If you are interested in keeping your green card and applying for U.S. citizenship, this article will explain why travel abroad may hinder qualifying for continuing residence.
If in fact you want to keep your permanent resident card, you may need to prove to the government that you are living here most of the year.
In order to meet this continuous residence requirement, the government will look very carefully at your time spent away from the U.S. This applies in two very important instances. In order to 1) keep your green card or 2) apply for U.S. citizenship. There are few exceptions.
An important term the government uses to track whether you meet this requirement is ‘continuity.”
Continuous U.S. residence can be broken by traveling and working in a foreign country.
An example of how this may happen is traveling frequently as a green card holder. This time away can also add an element of uncertainty to a U.S. citizenship application.
Generally, there are two basic requirements for U.S. citizenship. One is good moral character. The other is to live at least half of the year in the U.S. (continuity.) This time is counted very carefully on the N-400 citizenship application form. An applicant must wait three or five years as a green card holder before applying for citizenship.
For citizenship, after the required three or five years pass, a green card holder submits forms to the government along with supporting documents. These forms are then reviewed by a government official and approved by this official. There is also an exam and an English test.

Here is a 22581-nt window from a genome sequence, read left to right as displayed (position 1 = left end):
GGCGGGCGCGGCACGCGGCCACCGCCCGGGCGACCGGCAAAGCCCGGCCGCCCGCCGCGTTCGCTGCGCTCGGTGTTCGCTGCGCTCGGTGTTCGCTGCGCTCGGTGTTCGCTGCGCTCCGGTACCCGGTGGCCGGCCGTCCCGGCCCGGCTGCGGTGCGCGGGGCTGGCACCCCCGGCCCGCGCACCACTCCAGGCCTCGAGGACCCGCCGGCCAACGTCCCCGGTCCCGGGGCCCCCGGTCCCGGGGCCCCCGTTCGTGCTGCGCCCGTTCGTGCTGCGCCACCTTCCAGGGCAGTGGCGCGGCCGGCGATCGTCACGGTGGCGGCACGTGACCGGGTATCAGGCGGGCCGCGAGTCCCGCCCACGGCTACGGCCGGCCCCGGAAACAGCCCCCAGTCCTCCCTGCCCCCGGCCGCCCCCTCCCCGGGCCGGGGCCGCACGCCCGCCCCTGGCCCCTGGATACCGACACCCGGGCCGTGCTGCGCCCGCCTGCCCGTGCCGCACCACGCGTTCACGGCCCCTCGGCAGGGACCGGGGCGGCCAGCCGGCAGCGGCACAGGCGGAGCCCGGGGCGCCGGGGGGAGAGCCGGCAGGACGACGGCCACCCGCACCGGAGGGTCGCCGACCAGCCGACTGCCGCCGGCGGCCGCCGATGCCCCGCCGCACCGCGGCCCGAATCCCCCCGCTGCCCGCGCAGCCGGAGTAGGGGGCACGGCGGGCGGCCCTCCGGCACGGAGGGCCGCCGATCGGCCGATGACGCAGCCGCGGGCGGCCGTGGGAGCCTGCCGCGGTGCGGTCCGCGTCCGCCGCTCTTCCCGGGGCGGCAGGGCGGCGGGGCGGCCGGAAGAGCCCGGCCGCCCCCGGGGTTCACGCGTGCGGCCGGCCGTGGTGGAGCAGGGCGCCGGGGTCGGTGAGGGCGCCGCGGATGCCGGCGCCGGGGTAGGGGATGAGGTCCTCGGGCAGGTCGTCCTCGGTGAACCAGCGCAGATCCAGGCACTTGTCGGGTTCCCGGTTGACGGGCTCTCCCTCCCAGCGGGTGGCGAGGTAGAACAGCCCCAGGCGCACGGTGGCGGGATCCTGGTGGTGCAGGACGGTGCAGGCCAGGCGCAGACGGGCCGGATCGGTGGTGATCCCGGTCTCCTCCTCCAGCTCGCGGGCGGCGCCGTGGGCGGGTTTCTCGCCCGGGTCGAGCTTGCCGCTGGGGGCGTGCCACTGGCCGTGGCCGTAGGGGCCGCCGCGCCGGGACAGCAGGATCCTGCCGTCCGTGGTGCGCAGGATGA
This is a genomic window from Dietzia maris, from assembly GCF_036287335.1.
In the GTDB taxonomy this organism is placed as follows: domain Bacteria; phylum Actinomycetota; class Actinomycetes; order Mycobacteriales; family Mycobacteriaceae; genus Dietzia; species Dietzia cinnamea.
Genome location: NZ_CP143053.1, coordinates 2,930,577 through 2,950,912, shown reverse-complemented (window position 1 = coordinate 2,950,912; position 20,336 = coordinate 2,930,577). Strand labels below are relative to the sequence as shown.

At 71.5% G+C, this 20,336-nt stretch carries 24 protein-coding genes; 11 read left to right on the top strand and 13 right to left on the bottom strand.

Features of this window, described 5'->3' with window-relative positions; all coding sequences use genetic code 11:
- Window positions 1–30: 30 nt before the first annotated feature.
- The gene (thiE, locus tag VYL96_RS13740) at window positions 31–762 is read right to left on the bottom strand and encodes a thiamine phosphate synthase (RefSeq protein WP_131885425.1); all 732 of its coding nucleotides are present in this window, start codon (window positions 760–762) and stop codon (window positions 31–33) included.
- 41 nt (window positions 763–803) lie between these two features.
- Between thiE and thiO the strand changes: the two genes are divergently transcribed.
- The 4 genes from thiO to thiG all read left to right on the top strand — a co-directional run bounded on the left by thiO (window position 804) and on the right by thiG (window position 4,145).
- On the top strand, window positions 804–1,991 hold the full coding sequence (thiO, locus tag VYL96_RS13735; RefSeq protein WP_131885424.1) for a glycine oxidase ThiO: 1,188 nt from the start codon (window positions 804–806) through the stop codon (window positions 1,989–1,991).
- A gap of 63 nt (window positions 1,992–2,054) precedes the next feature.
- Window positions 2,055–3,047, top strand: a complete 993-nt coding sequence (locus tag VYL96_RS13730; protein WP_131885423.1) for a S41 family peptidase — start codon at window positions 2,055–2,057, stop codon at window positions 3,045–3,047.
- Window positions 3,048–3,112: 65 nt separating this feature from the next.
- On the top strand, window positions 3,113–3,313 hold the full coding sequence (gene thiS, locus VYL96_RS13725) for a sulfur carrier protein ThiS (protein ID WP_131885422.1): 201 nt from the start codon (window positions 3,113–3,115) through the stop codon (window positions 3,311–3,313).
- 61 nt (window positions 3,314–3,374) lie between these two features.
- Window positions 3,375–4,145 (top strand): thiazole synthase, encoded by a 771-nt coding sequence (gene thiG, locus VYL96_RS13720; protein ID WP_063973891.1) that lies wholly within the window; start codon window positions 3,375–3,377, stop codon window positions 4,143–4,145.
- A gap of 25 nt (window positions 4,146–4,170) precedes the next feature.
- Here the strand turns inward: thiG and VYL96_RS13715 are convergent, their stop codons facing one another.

The government has a lot of leeway in approving applications. Even if your application is denied, you can take it to another government court to appeal a denial.
Let’s look at an example of travel/work abroad that caused an official to deny an application for U.S. Citizenship.
The details of the case were as follows. The citizenship applicant spent more than half the year working abroad for a gas company “subsidiary” of Chevron. If the employee worked for a U.S. company, this would fall under an exception to the continuous residence requirement for citizenship. The reviewer was not persuaded that the subsidiary was in fact a U.S. company.
In October 2010 the application for citizenship was denied by the immigration officer. On appeal, the court found the subsidiary company was in fact a U.S. company because company shares were traded on the U.S. stock exchange.
Here is an example of how a government immigration official opinion may be overruled on appeal. It also shows how there are exceptions to rules that may apply in individual cases, depending on the facts of the case.
Thankfully, our system has checks and balances to offer people who want to become citizens a second chance.